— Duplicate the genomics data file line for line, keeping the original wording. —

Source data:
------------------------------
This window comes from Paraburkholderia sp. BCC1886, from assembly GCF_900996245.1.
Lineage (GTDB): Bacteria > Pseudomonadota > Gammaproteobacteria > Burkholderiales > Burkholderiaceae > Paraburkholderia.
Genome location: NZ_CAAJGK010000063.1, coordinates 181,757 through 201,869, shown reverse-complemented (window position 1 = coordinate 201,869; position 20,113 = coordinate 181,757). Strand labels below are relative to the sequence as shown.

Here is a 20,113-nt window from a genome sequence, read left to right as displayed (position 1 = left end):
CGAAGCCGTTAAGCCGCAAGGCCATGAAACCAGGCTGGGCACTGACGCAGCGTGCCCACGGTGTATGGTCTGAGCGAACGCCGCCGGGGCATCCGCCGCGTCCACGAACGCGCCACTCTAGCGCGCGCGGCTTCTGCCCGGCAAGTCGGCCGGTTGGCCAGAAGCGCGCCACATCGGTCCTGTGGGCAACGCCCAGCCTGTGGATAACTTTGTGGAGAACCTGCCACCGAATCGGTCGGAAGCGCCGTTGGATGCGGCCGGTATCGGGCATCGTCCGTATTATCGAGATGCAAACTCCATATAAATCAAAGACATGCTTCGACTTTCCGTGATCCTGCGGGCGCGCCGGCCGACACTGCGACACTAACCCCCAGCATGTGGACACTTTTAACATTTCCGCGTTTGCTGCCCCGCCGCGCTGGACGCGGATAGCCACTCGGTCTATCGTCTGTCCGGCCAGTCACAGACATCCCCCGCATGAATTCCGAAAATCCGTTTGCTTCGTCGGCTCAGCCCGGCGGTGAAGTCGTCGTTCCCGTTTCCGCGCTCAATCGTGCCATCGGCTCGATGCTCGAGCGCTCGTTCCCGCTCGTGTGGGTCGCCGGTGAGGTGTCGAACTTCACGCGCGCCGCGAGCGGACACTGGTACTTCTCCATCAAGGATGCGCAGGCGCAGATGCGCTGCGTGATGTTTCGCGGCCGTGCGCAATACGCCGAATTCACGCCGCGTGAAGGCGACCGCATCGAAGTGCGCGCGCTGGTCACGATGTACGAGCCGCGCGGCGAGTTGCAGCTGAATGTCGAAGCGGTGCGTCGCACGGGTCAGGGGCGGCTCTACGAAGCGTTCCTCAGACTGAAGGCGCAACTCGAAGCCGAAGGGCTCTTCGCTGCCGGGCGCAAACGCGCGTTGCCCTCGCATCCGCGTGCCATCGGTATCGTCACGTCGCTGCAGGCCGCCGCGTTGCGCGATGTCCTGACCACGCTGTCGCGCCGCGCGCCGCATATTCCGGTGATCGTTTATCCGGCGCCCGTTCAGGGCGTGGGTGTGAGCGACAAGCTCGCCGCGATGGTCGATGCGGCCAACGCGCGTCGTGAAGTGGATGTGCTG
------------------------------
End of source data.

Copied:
This window comes from Paraburkholderia sp. BCC1886, from assembly GCF_900996245.1.
Lineage (GTDB): Bacteria > Pseudomonadota > Gammaproteobacteria > Burkholderiales > Burkholderiaceae > Paraburkholderia.
Genome location: NZ_CAAJGK010000063.1, coordinates 181,757 through 201,869, shown reverse-complemented (window position 1 = coordinate 201,869; position 20,113 = coordinate 181,757). Strand labels below are relative to the sequence as shown.

Here is a 20,113-nt window from a genome sequence, read left to right as displayed (position 1 = left end):
CGAAGCCGTTAAGCCGCAAGGCCATGAAACCAGGCTGGGCACTGACGCAGCGTGCCCACGGTGTATGGTCTGAGCGAACGCCGCCGGGGCATCCGCCGCGTCCACGAACGCGCCACTCTAGCGCGCGCGGCTTCTGCCCGGCAAGTCGGCCGGTTGGCCAGAAGCGCGCCACATCGGTCCTGTGGGCAACGCCCAGCCTGTGGATAACTTTGTGGAGAACCTGCCACCGAATCGGTCGGAAGCGCCGTTGGATGCGGCCGGTATCGGGCATCGTCCGTATTATCGAGATGCAAACTCCATATAAATCAAAGACATGCTTCGACTTTCCGTGATCCTGCGGGCGCGCCGGCCGACACTGCGACACTAACCCCCAGCATGTGGACACTTTTAACATTTCCGCGTTTGCTGCCCCGCCGCGCTGGACGCGGATAGCCACTCGGTCTATCGTCTGTCCGGCCAGTCACAGACATCCCCCGCATGAATTCCGAAAATCCGTTTGCTTCGTCGGCTCAGCCCGGCGGTGAAGTCGTCGTTCCCGTTTCCGCGCTCAATCGTGCCATCGGCTCGATGCTCGAGCGCTCGTTCCCGCTCGTGTGGGTCGCCGGTGAGGTGTCGAACTTCACGCGCGCCGCGAGCGGACACTGGTACTTCTCCATCAAGGATGCGCAGGCGCAGATGCGCTGCGTGATGTTTCGCGGCCGTGCGCAATACGCCGAATTCACGCCGCGTGAAGGCGACCGCATCGAAGTGCGCGCGCTGGTCACGATGTACGAGCCGCGCGGCGAGTTGCAGCTGAATGTCGAAGCGGTGCGTCGCACGGGTCAGGGGCGGCTCTACGAAGCGTTCCTCAGACTGAAGGCGCAACTCGAAGCCGAAGGGCTCTTCGCTGCCGGGCGCAAACGCGCGTTGCCCTCGCATCCGCGTGCCATCGGTATCGTCACGTCGCTGCAGGCCGCCGCGTTGCGCGATGTCCTGACCACGCTGTCGCGCCGCGCGCCGCATATTCCGGTGATCGTTTATCCGGCGCCCGTTCAGGGCGTGGGTGTGAGCGACAAGCTCGCCGCGATGGTCGATGCGGCCAACGCGCGTCGTGAAGTGGATGTGCTG